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Philip Lehner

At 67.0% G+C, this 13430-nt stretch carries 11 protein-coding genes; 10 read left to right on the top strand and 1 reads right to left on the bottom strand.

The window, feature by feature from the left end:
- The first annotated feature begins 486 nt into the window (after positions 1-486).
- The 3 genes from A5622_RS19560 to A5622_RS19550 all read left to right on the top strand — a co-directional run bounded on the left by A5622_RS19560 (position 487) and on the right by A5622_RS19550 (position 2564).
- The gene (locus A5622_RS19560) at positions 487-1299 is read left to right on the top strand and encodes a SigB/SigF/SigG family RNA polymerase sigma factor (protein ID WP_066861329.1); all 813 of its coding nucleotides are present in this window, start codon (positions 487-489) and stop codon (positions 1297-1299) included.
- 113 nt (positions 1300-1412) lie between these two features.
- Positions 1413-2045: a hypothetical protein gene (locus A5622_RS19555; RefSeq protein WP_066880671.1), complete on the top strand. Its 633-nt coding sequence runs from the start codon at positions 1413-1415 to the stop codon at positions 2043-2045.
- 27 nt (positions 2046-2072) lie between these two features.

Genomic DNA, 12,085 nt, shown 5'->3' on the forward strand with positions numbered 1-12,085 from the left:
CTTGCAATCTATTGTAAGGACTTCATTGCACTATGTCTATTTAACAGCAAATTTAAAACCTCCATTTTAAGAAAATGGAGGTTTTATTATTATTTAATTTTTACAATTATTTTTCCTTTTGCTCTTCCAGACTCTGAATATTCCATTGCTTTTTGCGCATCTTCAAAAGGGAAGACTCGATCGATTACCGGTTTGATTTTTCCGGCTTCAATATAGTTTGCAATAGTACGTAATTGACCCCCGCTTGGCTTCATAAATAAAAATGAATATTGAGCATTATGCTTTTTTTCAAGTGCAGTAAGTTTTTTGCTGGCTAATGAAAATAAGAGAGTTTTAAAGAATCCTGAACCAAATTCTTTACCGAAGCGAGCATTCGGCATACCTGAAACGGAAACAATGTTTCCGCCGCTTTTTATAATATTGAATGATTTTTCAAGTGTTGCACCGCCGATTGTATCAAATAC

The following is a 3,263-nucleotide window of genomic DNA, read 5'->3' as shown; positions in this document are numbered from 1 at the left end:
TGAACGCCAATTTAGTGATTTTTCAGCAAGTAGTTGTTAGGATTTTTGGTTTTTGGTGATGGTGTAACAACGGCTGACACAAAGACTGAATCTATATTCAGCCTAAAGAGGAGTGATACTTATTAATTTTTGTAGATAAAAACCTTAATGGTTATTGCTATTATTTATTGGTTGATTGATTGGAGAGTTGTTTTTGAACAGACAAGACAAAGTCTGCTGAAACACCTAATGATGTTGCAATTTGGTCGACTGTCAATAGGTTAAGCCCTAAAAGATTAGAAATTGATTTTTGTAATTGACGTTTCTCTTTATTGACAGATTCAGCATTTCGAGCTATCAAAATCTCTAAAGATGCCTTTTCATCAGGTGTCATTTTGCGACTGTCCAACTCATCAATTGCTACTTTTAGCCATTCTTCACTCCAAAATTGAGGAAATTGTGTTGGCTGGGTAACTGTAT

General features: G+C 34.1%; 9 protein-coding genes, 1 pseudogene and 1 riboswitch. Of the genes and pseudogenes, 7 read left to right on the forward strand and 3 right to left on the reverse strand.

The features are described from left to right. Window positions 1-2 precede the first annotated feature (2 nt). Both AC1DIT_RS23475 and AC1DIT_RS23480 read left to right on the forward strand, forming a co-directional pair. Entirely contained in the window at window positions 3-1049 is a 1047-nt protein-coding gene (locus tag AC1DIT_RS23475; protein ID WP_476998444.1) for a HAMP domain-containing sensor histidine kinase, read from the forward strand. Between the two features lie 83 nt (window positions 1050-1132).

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Philip Lehner Obituary